“And the old adage that with age comes wisdom is not true. With age comes the veneer of respectability and a veneer of uncomfortable truths.”
We all like to think that we get a little bit wiser with each passing day. We like to think that we learn from experience, gaining those extra touches of wisdom by suffering through our failures and celebrating our successes. We look upon the younger generation with a sense of quiet resignation, sighing over the ignorance and unbridled overconfidence of youth. Kids these days, right?
When you were a child, whether you were willing to admit it or not at the time, you probably looked up to your parents. You assumed that they knew what they were doing, but let me let you in on a little secret: they were mostly making it up as they went along. They played up this “veneer of respectability,” because they needed to have your respect to be effective parents. The wise man of the mountain is much the same. It’s an act, even it comes from the noblest of motivations.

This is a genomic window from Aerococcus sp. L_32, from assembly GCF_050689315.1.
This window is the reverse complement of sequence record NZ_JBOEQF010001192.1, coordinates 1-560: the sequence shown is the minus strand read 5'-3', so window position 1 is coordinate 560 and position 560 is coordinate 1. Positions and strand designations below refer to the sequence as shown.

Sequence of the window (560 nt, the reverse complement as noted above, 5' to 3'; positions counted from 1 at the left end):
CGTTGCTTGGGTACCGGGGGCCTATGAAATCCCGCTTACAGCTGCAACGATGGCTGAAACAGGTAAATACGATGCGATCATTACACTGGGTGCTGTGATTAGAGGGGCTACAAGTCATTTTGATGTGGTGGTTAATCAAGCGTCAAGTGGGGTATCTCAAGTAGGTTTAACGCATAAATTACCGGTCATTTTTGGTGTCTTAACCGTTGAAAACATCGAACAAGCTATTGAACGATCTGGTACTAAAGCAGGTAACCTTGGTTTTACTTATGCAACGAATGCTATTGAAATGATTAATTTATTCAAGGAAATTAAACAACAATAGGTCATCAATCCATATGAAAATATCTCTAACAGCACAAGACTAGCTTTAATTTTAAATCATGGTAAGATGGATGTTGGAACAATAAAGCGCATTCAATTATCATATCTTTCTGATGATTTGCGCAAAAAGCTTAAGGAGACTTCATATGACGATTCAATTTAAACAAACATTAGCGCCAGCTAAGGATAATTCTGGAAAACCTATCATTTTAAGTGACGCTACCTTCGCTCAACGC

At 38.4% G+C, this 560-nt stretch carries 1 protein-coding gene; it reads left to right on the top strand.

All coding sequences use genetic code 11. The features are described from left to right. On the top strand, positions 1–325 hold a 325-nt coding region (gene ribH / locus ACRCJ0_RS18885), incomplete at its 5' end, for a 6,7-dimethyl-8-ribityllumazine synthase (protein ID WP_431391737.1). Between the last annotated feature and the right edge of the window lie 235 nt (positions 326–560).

And this is one of the insights that British author Colin Grant explains in the TED talk embedded below. Author of such books as Negro with a Hat, he talks about his troubling relationship with his father. He talks about growing up in the UK as a kid of Jamaican origin and how this affected the behavior of his parents too. Colin Grant did not like his father, but many years later, he started to gain a better understanding of the man they called “Bageye.”
It wasn’t age alone that brought this clarity and wisdom to Grant; it was a revelation that came from experience, happenstance, and a renewed perspective on the nature of the human existence.